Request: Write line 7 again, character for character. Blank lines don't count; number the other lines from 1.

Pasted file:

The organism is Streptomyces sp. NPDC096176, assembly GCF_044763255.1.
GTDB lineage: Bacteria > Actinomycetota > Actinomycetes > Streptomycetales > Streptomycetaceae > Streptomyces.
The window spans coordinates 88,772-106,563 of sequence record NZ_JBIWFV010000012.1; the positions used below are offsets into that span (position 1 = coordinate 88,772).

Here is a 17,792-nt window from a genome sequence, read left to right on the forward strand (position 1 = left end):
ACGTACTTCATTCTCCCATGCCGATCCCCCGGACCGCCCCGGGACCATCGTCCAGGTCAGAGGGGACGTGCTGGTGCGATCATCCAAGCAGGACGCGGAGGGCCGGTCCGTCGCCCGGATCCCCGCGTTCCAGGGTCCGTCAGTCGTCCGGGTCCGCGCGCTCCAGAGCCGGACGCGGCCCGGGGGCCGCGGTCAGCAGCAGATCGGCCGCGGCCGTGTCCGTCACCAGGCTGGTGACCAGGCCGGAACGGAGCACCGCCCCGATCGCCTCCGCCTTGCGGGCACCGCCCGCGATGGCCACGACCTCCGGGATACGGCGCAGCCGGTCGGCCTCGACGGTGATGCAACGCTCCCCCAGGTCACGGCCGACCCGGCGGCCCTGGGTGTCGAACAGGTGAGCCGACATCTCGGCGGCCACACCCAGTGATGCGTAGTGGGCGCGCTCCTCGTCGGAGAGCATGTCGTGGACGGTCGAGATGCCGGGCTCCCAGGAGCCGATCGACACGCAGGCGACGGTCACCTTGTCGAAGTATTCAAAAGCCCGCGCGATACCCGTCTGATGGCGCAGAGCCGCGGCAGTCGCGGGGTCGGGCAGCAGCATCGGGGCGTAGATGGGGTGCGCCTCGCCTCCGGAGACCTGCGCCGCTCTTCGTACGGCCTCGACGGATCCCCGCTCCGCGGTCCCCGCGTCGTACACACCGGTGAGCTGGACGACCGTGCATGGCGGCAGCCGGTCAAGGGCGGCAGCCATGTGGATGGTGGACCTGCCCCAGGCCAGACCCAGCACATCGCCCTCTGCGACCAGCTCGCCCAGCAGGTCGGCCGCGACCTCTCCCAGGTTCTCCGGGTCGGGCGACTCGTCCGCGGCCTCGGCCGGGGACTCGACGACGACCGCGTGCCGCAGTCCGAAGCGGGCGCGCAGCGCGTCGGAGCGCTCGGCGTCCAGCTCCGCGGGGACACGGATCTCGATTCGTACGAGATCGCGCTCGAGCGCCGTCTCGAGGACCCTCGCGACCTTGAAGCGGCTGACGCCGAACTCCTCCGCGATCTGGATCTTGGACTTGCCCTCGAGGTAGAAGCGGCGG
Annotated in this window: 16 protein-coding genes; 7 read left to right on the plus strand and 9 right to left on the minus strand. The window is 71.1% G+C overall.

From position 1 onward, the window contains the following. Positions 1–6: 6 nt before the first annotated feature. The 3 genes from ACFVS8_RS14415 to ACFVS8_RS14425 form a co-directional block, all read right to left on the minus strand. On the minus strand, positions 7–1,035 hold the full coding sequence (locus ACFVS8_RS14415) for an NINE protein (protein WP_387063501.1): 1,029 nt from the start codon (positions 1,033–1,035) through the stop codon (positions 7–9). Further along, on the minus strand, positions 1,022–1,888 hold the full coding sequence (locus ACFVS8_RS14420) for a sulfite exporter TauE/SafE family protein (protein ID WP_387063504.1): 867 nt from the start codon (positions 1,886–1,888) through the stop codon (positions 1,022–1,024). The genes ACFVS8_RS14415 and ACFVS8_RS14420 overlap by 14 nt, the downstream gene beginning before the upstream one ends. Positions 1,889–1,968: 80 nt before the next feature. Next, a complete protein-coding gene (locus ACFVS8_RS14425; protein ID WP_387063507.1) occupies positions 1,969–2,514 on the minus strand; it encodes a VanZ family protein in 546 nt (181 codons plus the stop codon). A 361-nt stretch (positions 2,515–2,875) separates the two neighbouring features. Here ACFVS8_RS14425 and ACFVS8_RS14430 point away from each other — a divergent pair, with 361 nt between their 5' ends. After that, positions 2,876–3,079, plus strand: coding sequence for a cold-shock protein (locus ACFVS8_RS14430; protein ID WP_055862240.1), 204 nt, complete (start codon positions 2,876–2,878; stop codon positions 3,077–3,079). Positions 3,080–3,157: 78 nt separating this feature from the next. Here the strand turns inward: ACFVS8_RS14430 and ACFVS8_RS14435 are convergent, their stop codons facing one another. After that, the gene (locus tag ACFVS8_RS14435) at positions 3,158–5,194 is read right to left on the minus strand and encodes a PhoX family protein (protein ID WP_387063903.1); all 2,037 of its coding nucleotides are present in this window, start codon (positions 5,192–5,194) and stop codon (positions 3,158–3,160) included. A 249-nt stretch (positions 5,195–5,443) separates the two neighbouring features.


From position 1 onward, the window contains the following. Positions 1–6: 6 nt before the first annotated feature. The 3 genes from ACFVS8_RS14415 to ACFVS8_RS14425 form a co-directional block, all read right to left on the minus strand. On the minus strand, positions 7–1,035 hold the full coding sequence (locus ACFVS8_RS14415) for an NINE protein (protein WP_387063501.1): 1,029 nt from the start codon (positions 1,033–1,035) through the stop codon (positions 7–9). Further along, on the minus strand, positions 1,022–1,888 hold the full coding sequence (locus ACFVS8_RS14420) for a sulfite exporter TauE/SafE family protein (protein ID WP_387063504.1): 867 nt from the start codon (positions 1,886–1,888) through the stop codon (positions 1,022–1,024). The genes ACFVS8_RS14415 and ACFVS8_RS14420 overlap by 14 nt, the downstream gene beginning before the upstream one ends. Positions 1,889–1,968: 80 nt before the next feature. Next, a complete protein-coding gene (locus ACFVS8_RS14425; protein ID WP_387063507.1) occupies positions 1,969–2,514 on the minus strand; it encodes a VanZ family protein in 546 nt (181 codons plus the stop codon). A 361-nt stretch (positions 2,515–2,875) separates the two neighbouring features. Here ACFVS8_RS14425 and ACFVS8_RS14430 point away from each other — a divergent pair, with 361 nt between their 5' ends. After that, positions 2,876–3,079, plus strand: coding sequence for a cold-shock protein (locus ACFVS8_RS14430; protein ID WP_055862240.1), 204 nt, complete (start codon positions 2,876–2,878; stop codon positions 3,077–3,079). Positions 3,080–3,157: 78 nt separating this feature from the next. Here the strand turns inward: ACFVS8_RS14430 and ACFVS8_RS14435 are convergent, their stop codons facing one another. After that, the gene (locus tag ACFVS8_RS14435) at positions 3,158–5,194 is read right to left on the minus strand and encodes a PhoX family protein (protein ID WP_387063903.1); all 2,037 of its coding nucleotides are present in this window, start codon (positions 5,192–5,194) and stop codon (positions 3,158–3,160) included. A 249-nt stretch (positions 5,195–5,443) separates the two neighbouring features.